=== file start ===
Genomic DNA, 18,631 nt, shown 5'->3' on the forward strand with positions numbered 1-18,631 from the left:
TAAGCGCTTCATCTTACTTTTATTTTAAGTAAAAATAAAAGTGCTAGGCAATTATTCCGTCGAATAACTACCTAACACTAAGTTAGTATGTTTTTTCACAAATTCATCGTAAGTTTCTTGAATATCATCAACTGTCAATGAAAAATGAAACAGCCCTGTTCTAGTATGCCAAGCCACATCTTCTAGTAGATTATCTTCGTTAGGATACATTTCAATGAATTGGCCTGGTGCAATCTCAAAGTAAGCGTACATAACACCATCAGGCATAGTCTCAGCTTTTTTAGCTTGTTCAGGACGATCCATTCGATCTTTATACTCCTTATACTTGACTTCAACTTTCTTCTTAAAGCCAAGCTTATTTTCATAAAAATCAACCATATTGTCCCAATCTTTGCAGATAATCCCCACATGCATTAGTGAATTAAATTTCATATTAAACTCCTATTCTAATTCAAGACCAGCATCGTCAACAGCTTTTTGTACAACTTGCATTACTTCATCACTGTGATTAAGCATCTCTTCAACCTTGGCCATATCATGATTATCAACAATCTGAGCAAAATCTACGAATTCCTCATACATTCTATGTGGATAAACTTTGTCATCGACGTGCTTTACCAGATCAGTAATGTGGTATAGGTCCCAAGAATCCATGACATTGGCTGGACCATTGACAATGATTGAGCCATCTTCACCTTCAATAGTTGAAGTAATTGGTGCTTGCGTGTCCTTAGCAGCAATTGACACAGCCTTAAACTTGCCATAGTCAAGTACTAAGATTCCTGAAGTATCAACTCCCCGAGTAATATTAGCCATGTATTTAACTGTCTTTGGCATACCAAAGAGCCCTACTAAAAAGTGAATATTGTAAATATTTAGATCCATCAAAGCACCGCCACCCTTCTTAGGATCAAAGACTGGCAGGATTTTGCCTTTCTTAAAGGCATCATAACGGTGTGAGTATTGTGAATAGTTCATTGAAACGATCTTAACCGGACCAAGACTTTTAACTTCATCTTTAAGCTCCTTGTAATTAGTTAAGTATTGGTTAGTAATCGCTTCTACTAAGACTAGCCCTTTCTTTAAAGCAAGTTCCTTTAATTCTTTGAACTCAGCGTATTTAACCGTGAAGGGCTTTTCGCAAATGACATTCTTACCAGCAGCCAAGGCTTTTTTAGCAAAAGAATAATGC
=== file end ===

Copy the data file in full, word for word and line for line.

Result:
Genomic DNA, 18,631 nt, shown 5'->3' on the forward strand with positions numbered 1-18,631 from the left:
TAAGCGCTTCATCTTACTTTTATTTTAAGTAAAAATAAAAGTGCTAGGCAATTATTCCGTCGAATAACTACCTAACACTAAGTTAGTATGTTTTTTCACAAATTCATCGTAAGTTTCTTGAATATCATCAACTGTCAATGAAAAATGAAACAGCCCTGTTCTAGTATGCCAAGCCACATCTTCTAGTAGATTATCTTCGTTAGGATACATTTCAATGAATTGGCCTGGTGCAATCTCAAAGTAAGCGTACATAACACCATCAGGCATAGTCTCAGCTTTTTTAGCTTGTTCAGGACGATCCATTCGATCTTTATACTCCTTATACTTGACTTCAACTTTCTTCTTAAAGCCAAGCTTATTTTCATAAAAATCAACCATATTGTCCCAATCTTTGCAGATAATCCCCACATGCATTAGTGAATTAAATTTCATATTAAACTCCTATTCTAATTCAAGACCAGCATCGTCAACAGCTTTTTGTACAACTTGCATTACTTCATCACTGTGATTAAGCATCTCTTCAACCTTGGCCATATCATGATTATCAACAATCTGAGCAAAATCTACGAATTCCTCATACATTCTATGTGGATAAACTTTGTCATCGACGTGCTTTACCAGATCAGTAATGTGGTATAGGTCCCAAGAATCCATGACATTGGCTGGACCATTGACAATGATTGAGCCATCTTCACCTTCAATAGTTGAAGTAATTGGTGCTTGCGTGTCCTTAGCAGCAATTGACACAGCCTTAAACTTGCCATAGTCAAGTACTAAGATTCCTGAAGTATCAACTCCCCGAGTAATATTAGCCATGTATTTAACTGTCTTTGGCATACCAAAGAGCCCTACTAAAAAGTGAATATTGTAAATATTTAGATCCATCAAAGCACCGCCACCCTTCTTAGGATCAAAGACTGGCAGGATTTTGCCTTTCTTAAAGGCATCATAACGGTGTGAGTATTGTGAATAGTTCATTGAAACGATCTTAACCGGACCAAGACTTTTAACTTCATCTTTAAGCTCCTTGTAATTAGTTAAGTATTGGTTAGTAATCGCTTCTACTAAGACTAGCCCTTTCTTTAAAGCAAGTTCCTTTAATTCTTTGAACTCAGCGTATTTAACCGTGAAGGGCTTTTCGCAAATGACATTCTTACCAGCAGCCAAGGCTTTTTTAGCAAAAGAATAATGC